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27.6.05

Do You Love Wagner?


available at Amazon
Mike Svoboda et al. Horsing Around With Wagner
Wergo

If so, how? For all my love of Wagner, I am not a Wagnerian. For starters, I think that Tristan & Isolde, not Parsifal, is his best opera; I inexplicably find Siegfried and Das Rheingold more interesting than Die Walküre. (Perhaps not so inexplicably – the drama in Siegfried and the character of Loge in Das Rheingold fascinate me and are more, erm... believably ‘human’ to me.) I don’t consider everything about Wagner and his music as operatic ex cathedra statements. And I am fine with the use of the word “Opera” when (casually) talking about Wagner’s work.

If that is more or less how you feel about Wagner as well, you might find enjoyment in Mike Svoboda’s concept/performance-art cum Wagner tribute on Wergo, titled do you love wagner?. Part persiflage, part tribute, part mockery of the myth around Wagner and Bayreuth, it is an off-kilter musical look at Wagner’s music and statements about his art by followers and opponents alike. If you know the work of Uri Caine, in particular his Mahler tribute Urlicht / Primal Light and the reworking of Bach’s Goldberg Variations you will have somewhat of an idea what is going on in the stage show of Messrs. Svoboda, Fernow, Kiedaisch, and Roller.

Alas, Uri Caine’s ethnomusicological explorations of Mahler are more reverent, more insightful, flimsy. Of course, Mahler’s character is less susceptible to the treatment that avant-garde trombonist and Stockhausen-student Svoboda inflicts upon Wagner. His interspersing Wagner-themes of Lohengrin with texts of Nietzsche about his (Nietzsche’s) encounters with Wagner isn’t entirely successful. The use of spoken text around music in general is a difficult feat to pull off, and few have even begun to rival Hans Zender’s use of it in his stunning Winterreise treatment, much less the mother of modern spoken word/music combinations: Dame Edith Sitwell and Walton’s Façade. Like the latter, Svoboda speaks his texts over the band’s noise with a megaphone.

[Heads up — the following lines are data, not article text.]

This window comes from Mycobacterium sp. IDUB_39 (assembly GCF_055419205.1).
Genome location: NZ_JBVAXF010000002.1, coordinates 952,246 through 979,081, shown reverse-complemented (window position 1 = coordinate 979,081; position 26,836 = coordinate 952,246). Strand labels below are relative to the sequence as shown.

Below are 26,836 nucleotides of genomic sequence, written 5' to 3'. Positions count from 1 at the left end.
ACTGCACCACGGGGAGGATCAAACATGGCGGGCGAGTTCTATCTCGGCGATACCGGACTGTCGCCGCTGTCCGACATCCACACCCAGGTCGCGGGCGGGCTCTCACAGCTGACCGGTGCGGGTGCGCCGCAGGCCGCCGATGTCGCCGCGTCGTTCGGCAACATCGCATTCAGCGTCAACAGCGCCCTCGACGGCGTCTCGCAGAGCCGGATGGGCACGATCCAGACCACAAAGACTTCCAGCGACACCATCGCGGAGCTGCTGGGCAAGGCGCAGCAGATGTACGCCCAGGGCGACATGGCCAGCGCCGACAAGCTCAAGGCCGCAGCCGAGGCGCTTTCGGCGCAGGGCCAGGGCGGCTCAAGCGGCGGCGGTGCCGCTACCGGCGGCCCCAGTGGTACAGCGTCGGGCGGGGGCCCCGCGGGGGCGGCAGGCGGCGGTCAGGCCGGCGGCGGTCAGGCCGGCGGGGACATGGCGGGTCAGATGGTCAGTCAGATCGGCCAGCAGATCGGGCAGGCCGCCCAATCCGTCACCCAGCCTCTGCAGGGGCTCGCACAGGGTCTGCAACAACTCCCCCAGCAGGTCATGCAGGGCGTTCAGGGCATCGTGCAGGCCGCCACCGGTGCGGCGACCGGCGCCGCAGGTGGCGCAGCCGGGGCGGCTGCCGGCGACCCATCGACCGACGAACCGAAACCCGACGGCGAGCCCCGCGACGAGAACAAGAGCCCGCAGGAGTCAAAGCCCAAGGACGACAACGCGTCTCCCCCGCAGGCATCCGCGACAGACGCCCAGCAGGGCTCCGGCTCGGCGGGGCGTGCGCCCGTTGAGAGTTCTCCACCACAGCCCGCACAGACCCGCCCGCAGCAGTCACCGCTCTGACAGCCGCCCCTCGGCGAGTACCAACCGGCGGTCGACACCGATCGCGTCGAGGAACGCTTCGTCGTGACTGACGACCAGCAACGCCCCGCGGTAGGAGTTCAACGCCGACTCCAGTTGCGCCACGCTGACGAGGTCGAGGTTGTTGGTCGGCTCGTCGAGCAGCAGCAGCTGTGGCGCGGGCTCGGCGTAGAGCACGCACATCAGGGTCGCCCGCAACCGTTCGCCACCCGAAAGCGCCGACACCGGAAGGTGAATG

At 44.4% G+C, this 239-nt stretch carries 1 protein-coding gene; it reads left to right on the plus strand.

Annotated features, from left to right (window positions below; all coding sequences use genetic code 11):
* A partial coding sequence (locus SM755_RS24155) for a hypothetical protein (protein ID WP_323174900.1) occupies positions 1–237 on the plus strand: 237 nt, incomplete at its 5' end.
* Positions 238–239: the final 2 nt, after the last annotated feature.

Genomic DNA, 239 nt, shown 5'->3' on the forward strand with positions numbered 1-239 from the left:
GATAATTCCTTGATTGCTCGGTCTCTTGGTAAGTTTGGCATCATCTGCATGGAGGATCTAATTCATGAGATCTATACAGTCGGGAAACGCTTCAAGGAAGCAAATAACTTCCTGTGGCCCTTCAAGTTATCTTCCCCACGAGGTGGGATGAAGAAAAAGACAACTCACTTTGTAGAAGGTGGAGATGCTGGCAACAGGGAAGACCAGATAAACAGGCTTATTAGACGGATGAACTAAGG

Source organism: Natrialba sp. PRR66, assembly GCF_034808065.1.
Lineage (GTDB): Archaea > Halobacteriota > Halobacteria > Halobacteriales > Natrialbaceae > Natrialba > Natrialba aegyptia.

mix and match, with music from Die Meistersinger, is rather neat if lacking particular insight, and foreplay to t-chord, with the Tristan chord on accordion and two ever so slightly off-tune harmonicas, is hilarious and a most enjoyable, wacky tribute. It gets the help of Mike Svoboda’s trombone for lovedrift, their take on the Liebestod. tango tea parties is a wild tango (mis-)treatment over the text of Filippo Tommaso Marinetti’s somewhat pathetic diatribe against tango-parties of high-society ladies around Bayreuth performances of Parsifal. It is downright vicious and has actual musical worth. Erik Satie’s text of Wagner, le franco-allemand is cute at best, but the music for it doesn’t strike me as having any worth; a missed opportunity where Wagnerized Gymnopédies could have been great fun.

The booklet states that rock riffs, jazz improvisations, funk grooves, and the sound world of the avant-garde are woven into this exploration of language and music, seriousness and slapstick, high art and delicate irony. A circus polka is shredded up and a musical melody is vocalized in harmony. Thomas Mann and Camille Saint-Saëns are summoned. Well… more or less. I find none of that in the second-to-last piece, river run, but it is a nifty jazz work. The last work, overweight baggage, might finally drive any self-respecting Wagner lover stark-raving mad. It’s the Tannhäuser overture, badly whistled in a choo-choo train rhythm. Perverse as it may be, it actually invites whistling along – then supplies the trombone alongside, which suddenly seems pretty straightforward Wagner, comparatively speaking. More whistling follows, and then the music is broken up until the overture continues polka-style, then joined by what seems like the drunken, expelled, and disgraced chapter of the Swingle Singers.

I don’t know if I exactly enjoyed the hour of impish and respect-less Wagnerizing. Perhaps I expected more of it, and the fact that the hour seemed to pass extraordinary quickly could be a good or bad sign. ‘Bad’ in the sense that I was waiting for more… more substance, more novelty… a ‘something extra’ that Uri Caine gives me and Mike Svoboda doesn’t. On the other hand, Wagner, the person, and legions of dead-serious Wagnerians really ask for that sort of a treatment – and as a curious mind- and ear-exercise after or before your next Parsifal session, it has its charm. Perhaps most reassuring and telling is the fact that Wagner still occupies the mind, and spurns the creative endeavors, of avant-garde musicians in 2004. It (reluctantly) gets one of my thumbs up – a motion you will undoubtedly agree with, if not the choice of digit.


Two short excerpts of the album can be listened to on Svoboda's webiste.

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